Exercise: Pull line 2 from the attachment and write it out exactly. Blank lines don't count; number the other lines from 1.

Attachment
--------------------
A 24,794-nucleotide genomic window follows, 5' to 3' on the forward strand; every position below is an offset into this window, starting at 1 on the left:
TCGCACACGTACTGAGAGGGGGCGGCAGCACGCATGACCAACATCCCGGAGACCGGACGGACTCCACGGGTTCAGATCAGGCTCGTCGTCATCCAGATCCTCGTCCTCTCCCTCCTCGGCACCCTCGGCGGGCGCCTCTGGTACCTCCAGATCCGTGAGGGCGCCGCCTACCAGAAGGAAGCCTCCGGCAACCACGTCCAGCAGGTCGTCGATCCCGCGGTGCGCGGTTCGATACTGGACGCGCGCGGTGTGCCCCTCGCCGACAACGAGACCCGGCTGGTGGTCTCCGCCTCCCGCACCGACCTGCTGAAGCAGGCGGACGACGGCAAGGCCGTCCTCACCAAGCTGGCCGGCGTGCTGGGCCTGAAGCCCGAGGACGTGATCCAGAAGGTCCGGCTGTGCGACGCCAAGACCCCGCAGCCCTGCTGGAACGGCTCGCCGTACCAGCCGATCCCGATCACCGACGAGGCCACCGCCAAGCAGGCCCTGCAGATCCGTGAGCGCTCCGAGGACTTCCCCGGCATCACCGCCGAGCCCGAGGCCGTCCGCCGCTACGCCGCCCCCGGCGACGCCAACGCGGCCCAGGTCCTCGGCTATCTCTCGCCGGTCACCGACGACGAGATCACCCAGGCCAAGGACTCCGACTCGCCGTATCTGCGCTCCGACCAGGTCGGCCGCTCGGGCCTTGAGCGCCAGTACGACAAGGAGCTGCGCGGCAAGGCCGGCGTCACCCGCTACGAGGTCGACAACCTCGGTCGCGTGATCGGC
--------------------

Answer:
TCGCACACGTACTGAGAGGGGGCGGCAGCACGCATGACCAACATCCCGGAGACCGGACGGACTCCACGGGTTCAGATCAGGCTCGTCGTCATCCAGATCCTCGTCCTCTCCCTCCTCGGCACCCTCGGCGGGCGCCTCTGGTACCTCCAGATCCGTGAGGGCGCCGCCTACCAGAAGGAAGCCTCCGGCAACCACGTCCAGCAGGTCGTCGATCCCGCGGTGCGCGGTTCGATACTGGACGCGCGCGGTGTGCCCCTCGCCGACAACGAGACCCGGCTGGTGGTCTCCGCCTCCCGCACCGACCTGCTGAAGCAGGCGGACGACGGCAAGGCCGTCCTCACCAAGCTGGCCGGCGTGCTGGGCCTGAAGCCCGAGGACGTGATCCAGAAGGTCCGGCTGTGCGACGCCAAGACCCCGCAGCCCTGCTGGAACGGCTCGCCGTACCAGCCGATCCCGATCACCGACGAGGCCACCGCCAAGCAGGCCCTGCAGATCCGTGAGCGCTCCGAGGACTTCCCCGGCATCACCGCCGAGCCCGAGGCCGTCCGCCGCTACGCCGCCCCCGGCGACGCCAACGCGGCCCAGGTCCTCGGCTATCTCTCGCCGGTCACCGACGACGAGATCACCCAGGCCAAGGACTCCGACTCGCCGTATCTGCGCTCCGACCAGGTCGGCCGCTCGGGCCTTGAGCGCCAGTACGACAAGGAGCTGCGCGGCAAGGCCGGCGTCACCCGCTACGAGGTCGACAACCTCGGTCGCGTGATCGGC